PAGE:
Software Engineering in WordPress, PHP, and Backend Development

Tag: WordPress (Page 1 of 218)

Articles, tips, and resources for WordPress-based development.

How to Successfully Deregister Anonymous Functions in WordPress

When I first started writing about anonymous functions in WordPress back in January, I didn’t anticipate it spanning over three articles reaching into the fourth month of the year. But here we are.

That said, this final article in the series aims to help provide a short introduction to a number of technical ideas both in PHP and WordPress to explain why deregistering anonymous functions is nearly impossible.

And it provides a way for us to actually get contextual information about every single hook and callback in an instance of WordPress so we can handle the anonymous functions as we see fit all through the use of a plugin.

Recall from the first article, the reason I started writing about anonymous functions in WordPress all stemmed from a tweet (or post or whatever they are currently called) that stated:

I do wish developers would stop using WordPress hooks with (what I think are called) anonymous functions […].

They are very hard if not impossible to unhook.

And the short of it is that it’s true: Anonymous functions are easy to register against WordPress hooks and are difficult to deregister.

But it’s not impossible.

Continue reading

How To Configure Laravel Herd, Xdebug, and Visual Studio Code

I’ve recently switched to Laravel Herd for local development. It uses Valet internally, which I obviously like, and comes with a lot of tools out of the box that make some of the overhead of development much easier.

It’s a hard hard at work.

And any utility that makes it easy to focus on actually writing code while reducing anything that deals with reading logs, configuring different versions of PHP, and even debugging is something I’m in favor of using.

Off the shelf, Herd makes debugging with PHPStorm easy; however, if you’re to get started with Laravel Herd, Xdebug, and Visual Studio Code then there’s a little more configuration to do.

Laravel Herd, Xdebug, and Visual Studio Code

A Word About Herd Documentation

I want to point out I think Herd’s documentation and file structure is one of the best I’ve seen. It’s easy to understand, easy to navigate, and easy to find various configuration files – say php.ini or debug.ini – regardless of the version of PHP you’re using.

A quick example of the directory structure of how Herd organizes its files and configuration.

Case in point, see the following pages:

That said, there’s not much in the way of how to configure Xdebug and Visual Studio code.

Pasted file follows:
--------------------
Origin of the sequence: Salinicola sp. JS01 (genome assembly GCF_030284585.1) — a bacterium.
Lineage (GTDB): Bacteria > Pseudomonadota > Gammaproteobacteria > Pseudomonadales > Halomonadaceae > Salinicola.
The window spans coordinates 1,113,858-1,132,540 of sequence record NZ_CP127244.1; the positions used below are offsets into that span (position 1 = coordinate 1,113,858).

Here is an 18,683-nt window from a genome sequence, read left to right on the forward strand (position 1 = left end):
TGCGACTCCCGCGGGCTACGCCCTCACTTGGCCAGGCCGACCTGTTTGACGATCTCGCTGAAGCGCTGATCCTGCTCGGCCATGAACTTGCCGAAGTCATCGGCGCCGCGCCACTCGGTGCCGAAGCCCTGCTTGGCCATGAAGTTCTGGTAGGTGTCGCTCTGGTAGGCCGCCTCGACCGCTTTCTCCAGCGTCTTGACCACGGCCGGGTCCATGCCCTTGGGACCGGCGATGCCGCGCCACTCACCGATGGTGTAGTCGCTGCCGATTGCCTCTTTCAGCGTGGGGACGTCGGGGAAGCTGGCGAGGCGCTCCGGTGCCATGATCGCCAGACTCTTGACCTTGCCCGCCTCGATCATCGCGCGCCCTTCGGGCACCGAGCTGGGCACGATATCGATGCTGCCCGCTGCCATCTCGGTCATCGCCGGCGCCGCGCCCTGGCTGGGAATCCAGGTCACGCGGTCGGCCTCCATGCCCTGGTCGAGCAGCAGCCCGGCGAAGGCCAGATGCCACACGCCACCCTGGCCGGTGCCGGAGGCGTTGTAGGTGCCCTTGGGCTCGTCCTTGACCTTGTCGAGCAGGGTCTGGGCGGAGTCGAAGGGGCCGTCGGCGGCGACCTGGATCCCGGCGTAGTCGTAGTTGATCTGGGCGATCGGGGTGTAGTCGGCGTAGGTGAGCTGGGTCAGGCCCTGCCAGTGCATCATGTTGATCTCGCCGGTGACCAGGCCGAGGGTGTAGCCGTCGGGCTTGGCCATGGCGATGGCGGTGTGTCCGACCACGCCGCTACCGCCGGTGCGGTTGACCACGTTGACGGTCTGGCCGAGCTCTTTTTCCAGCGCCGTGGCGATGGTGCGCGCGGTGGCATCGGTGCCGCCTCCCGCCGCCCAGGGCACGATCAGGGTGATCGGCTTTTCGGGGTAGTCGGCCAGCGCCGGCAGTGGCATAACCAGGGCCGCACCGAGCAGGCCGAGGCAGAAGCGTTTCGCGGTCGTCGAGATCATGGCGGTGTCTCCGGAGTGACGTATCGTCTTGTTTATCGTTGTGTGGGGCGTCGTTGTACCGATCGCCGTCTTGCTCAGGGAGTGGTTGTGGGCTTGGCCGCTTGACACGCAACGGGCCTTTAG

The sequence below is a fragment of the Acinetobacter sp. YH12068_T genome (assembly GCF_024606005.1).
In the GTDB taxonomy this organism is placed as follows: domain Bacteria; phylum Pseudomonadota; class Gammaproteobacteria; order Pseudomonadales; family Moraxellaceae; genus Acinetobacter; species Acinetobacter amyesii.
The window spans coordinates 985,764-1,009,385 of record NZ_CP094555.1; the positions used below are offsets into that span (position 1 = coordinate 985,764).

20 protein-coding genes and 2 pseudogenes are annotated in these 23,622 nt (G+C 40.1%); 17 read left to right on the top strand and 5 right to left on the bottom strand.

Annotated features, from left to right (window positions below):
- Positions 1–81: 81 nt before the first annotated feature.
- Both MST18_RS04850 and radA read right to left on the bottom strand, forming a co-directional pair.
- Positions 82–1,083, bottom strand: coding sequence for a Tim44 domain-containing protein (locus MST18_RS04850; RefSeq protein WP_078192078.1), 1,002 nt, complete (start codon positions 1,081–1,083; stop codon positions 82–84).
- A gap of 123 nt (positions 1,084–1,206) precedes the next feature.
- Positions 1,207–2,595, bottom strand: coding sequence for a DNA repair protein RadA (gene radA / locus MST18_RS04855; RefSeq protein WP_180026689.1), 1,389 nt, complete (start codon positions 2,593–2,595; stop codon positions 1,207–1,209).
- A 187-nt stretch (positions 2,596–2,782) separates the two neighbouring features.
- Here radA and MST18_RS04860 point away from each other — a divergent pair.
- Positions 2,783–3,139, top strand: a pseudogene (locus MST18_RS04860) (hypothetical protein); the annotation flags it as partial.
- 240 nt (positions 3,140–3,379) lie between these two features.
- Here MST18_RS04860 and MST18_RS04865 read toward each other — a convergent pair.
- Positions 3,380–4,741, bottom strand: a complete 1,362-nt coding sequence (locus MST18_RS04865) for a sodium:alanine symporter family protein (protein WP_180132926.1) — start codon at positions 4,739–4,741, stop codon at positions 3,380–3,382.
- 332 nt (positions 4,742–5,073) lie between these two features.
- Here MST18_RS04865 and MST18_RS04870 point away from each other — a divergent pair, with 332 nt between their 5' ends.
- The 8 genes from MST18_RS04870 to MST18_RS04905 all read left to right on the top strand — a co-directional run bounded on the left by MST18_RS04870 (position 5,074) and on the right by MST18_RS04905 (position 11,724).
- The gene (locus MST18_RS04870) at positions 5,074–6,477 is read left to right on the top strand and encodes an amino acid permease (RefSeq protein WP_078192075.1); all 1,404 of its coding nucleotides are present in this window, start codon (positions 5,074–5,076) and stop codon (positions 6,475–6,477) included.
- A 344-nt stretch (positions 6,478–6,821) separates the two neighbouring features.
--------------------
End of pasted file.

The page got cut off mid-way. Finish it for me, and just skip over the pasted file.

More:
Herd, Xdebug, and Code

Here are the steps what worked for me to get my local environment setup. Note this was tested with PHP 7.4, 8.0, and 8.2.

For the following example, note I’m using Apple Silicon and am going to be using PHP 7.4. Very few things should be different save for the paths to the files references in the below code.


Changing PHP versions is trivial in Herd. This is a matter of selecting the version you want to install and/or marking it as active for your current site.

I mention this though, because it’s important to know which one you’ve got activated so you can properly update the relative Xdebug configuration.


Unless you’ve set up Herd in some abnormal manner, you should find the extension in the following path:


From here, you want to open the relative php.ini file and add the following. Note that this is different than what the Herd docs show. I don’t know if it’s because they are specific to PHPStorm or not, but this is what worked for me with Visual Studio Code.

First, locate the php.ini file in the following path:

/Library/Application Support/Herd/config/php/74/

Then append the following to the file:


You should not need to touch the debug.ini related to the the PHP version in the same direction.


Finally, in Visual Studio Code, create a .vscode directory if it doesn’t already exist in the root of the project. Next, add launch.json to the directory.

In that file, add the following configuration:

    "version": "0.2.0",
    "configurations": [
            "name": "Listen for Xdebug",
            "type": "php",
            "request": "launch",
            "port": 9003
            "name": "Launch Built-in web server",
            "type": "php",
            "request": "launch",
            "runtimeArgs": [
            "program": "",
            "cwd": "${workspaceRoot}",
            "port": 9003,
            "serverReadyAction": {
                "pattern": "Development Server \\(http://localhost:([0-9]+)\\) started",